3- where is \lambda defined, before it appears in the last paragraph on p.3?

It has been briefly defined in the 2nd paragraph of the introduction. Are you looking for something else?

4- in the discussion of Fig.4 the authors talk about the leading/sub-leading svj, what does this mean in terms of physics?

Ideally we should get 2 svj along with normal jets. However if the svj are exactly back to back, there is no possibility of getting real/large values of MET. But, wrt svj typically we have noticed that usually the subleading jet turns out to be the svj, as can be seen in the adjacent cartoon, and we get a significant MET contribution to balance out the momentum conservation. [Please see attached cartoon {svj-topo.png}]

5- on p.5 the authors start a paragraph with `Among these observables...', and I am not sure I see where this argument is coming from;

Rephrased as “Among these observables, we have primarily focused on ECF2, LHA and tau21, and tau32 for this study.”

6- at the very end of Sec. 3 the authors mention detector effects. For low-level variables we have found that detector effects can make a huge difference, why is this different here. Please document as well;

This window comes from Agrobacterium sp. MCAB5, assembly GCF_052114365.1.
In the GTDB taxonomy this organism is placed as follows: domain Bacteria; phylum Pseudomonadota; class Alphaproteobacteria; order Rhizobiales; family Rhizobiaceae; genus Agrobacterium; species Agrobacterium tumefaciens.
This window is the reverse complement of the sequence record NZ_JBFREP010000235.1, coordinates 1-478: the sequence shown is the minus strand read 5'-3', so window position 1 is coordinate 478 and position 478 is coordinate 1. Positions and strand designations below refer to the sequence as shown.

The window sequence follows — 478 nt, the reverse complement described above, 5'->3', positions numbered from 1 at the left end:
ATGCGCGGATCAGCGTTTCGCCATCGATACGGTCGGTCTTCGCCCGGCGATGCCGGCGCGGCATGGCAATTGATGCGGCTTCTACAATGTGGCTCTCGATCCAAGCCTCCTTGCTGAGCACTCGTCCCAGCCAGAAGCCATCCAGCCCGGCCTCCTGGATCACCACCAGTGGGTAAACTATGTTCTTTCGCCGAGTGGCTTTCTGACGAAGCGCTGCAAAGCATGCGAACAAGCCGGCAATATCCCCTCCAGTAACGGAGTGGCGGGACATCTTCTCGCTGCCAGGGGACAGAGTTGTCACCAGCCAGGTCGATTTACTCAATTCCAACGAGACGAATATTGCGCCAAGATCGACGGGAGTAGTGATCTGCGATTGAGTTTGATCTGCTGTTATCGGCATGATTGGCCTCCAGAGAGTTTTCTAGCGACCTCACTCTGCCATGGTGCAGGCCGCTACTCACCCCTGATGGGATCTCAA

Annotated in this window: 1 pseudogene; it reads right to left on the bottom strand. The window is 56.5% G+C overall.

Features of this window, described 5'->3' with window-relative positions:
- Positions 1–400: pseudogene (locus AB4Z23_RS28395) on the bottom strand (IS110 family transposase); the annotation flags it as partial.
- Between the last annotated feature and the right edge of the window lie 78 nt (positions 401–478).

Absolutely. Since the study used Rivet, it was straightforward for us to implement the detector smearing proposed in [1]. While that made the differences between signal and background slightly less pronounced, the main conclusions were not affected. We added a line in text: Smearing of the substructure variables makes the peaks somewhat diffused and the difference between the signal and background slightly less pronounced. [1] https://arxiv.org/abs/1910.01637

7- the discussion of ISR and ME jets on p.8 is very interesting, but I have to admit that I do not understand the physics reason for the different impact, please explain that or elaborate. Could that be related to heavy-flavor jets?

We were also surprised by the observation. While HF jets can definitely contribute, our guess is that ISR jets are more isotropic so can overlap with SVJ, while ME jets are more well separated. We added this in the text.

8- little thing, DH in Fig.8 is not defined (as far as I can tell);

Defined in Fig8 caption now.

9- please cite some of the high-level or low-level analyses which were done before Ref.[31]. Not sure how many there were, but we certainly did one with our autoencoder, also referenced in Ref.[31].

We have added the relevant references from ref 31, in the conclusions paragraph.

Attachment:

Report 1 by Jonathan Butterworth on 2021-1-3 (Invited Report)

  • Cite as: Jonathan Butterworth, Report on arXiv:2007.11597v3, delivered 2021-01-03, doi: 10.21468/SciPost.Report.2355

Strengths

The paper uses state-of-the-art jet substructure variables to confront the experimentally challenging and phenomenologically interesting topic of semi-visible jets.